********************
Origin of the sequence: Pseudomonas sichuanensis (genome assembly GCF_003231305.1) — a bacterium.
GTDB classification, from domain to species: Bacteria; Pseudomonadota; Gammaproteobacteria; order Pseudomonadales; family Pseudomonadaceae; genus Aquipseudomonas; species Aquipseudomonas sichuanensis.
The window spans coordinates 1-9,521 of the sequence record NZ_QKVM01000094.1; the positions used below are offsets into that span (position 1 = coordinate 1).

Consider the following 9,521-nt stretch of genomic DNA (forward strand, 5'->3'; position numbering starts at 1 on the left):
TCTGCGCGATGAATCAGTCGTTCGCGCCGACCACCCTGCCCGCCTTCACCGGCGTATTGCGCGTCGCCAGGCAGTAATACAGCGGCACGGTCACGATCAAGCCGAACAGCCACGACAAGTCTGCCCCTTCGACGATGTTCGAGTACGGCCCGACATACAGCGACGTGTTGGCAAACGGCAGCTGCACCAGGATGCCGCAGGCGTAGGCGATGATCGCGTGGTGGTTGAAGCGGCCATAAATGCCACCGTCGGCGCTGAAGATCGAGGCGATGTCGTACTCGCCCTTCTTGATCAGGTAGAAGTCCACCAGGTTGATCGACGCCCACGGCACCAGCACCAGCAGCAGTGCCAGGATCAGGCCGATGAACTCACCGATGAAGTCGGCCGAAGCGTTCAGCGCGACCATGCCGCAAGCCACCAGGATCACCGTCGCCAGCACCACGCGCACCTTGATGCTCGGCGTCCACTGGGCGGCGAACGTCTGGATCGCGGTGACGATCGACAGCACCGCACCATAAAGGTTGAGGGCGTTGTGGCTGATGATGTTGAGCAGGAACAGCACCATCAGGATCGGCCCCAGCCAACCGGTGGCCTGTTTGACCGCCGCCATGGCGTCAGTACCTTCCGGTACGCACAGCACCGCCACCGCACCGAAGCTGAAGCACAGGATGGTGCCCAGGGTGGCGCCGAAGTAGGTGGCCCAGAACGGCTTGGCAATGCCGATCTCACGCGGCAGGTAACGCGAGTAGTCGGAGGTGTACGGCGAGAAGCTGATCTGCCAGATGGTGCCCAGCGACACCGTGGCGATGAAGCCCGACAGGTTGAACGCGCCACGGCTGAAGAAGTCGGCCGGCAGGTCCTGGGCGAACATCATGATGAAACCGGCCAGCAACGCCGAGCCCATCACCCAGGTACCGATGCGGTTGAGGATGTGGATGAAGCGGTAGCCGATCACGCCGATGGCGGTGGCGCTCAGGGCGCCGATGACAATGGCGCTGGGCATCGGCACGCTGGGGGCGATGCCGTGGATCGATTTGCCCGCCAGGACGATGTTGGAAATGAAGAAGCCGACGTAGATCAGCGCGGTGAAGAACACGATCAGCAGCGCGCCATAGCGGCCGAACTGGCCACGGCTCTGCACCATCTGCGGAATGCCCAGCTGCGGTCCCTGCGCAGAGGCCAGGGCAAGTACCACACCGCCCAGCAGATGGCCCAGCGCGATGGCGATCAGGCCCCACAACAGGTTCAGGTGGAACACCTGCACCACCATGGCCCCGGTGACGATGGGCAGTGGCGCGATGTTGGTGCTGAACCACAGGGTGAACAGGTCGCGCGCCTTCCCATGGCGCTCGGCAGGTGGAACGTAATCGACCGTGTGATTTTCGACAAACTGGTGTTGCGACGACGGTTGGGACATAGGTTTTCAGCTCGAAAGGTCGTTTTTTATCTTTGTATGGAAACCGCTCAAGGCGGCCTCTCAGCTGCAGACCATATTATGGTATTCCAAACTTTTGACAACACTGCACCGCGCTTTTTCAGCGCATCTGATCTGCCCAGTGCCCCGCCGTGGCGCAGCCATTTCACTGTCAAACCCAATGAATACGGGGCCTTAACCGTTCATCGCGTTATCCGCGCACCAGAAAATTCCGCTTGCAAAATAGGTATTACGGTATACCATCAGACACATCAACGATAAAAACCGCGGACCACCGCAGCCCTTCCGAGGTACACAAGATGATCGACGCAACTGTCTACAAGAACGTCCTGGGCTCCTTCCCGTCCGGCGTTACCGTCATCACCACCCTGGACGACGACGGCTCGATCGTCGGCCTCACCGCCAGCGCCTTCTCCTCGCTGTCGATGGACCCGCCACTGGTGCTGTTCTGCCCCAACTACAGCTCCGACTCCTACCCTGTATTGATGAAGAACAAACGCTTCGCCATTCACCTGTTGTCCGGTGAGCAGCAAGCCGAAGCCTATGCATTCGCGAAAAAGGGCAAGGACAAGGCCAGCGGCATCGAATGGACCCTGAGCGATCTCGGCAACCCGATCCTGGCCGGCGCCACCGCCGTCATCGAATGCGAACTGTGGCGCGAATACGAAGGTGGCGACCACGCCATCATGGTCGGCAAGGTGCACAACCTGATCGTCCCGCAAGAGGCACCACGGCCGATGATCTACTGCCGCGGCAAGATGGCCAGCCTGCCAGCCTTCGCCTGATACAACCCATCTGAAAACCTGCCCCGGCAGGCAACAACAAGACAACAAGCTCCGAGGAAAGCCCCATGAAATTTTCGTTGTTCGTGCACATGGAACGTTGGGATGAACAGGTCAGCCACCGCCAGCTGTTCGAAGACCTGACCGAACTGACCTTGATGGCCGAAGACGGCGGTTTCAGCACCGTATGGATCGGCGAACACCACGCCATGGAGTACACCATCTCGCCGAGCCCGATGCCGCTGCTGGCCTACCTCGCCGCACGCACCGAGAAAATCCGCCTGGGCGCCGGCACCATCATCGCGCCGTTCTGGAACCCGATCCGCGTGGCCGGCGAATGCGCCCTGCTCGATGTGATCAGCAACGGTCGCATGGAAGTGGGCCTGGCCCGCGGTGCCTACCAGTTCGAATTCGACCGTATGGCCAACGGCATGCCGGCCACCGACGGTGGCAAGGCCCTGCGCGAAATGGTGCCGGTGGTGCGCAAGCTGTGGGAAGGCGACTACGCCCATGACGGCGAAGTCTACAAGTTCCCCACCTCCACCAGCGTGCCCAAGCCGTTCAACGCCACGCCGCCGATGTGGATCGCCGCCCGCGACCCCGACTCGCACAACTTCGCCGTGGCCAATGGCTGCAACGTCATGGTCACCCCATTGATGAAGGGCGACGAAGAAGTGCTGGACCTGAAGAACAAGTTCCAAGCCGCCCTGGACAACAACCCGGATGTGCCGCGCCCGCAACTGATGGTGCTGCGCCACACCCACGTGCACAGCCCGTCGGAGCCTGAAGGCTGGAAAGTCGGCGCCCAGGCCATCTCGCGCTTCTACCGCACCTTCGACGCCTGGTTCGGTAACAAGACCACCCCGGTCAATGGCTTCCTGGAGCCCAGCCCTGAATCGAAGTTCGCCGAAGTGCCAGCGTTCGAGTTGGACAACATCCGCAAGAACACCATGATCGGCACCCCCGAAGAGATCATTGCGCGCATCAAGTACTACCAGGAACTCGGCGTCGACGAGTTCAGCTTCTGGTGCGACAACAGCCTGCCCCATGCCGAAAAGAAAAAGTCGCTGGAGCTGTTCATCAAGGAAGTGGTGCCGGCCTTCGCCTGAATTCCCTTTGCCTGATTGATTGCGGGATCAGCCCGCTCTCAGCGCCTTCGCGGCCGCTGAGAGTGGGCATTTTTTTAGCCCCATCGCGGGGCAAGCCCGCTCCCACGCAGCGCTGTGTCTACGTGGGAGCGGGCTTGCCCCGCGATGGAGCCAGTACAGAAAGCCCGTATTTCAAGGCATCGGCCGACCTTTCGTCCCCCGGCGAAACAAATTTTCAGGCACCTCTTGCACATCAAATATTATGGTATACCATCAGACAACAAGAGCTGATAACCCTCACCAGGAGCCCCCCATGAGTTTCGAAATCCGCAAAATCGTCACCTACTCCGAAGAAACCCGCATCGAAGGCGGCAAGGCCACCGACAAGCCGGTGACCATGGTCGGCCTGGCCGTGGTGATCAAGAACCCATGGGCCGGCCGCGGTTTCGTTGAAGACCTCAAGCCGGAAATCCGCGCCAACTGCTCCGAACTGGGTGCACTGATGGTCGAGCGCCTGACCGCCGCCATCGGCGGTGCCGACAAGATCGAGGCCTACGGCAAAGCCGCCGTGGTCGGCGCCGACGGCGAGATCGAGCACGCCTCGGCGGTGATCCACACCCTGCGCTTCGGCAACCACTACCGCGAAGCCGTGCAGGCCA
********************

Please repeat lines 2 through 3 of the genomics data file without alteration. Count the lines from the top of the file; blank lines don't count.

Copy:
GTDB classification, from domain to species: Bacteria; Pseudomonadota; Gammaproteobacteria; order Pseudomonadales; family Pseudomonadaceae; genus Aquipseudomonas; species Aquipseudomonas sichuanensis.
The window spans coordinates 1-9,521 of the sequence record NZ_QKVM01000094.1; the positions used below are offsets into that span (position 1 = coordinate 1).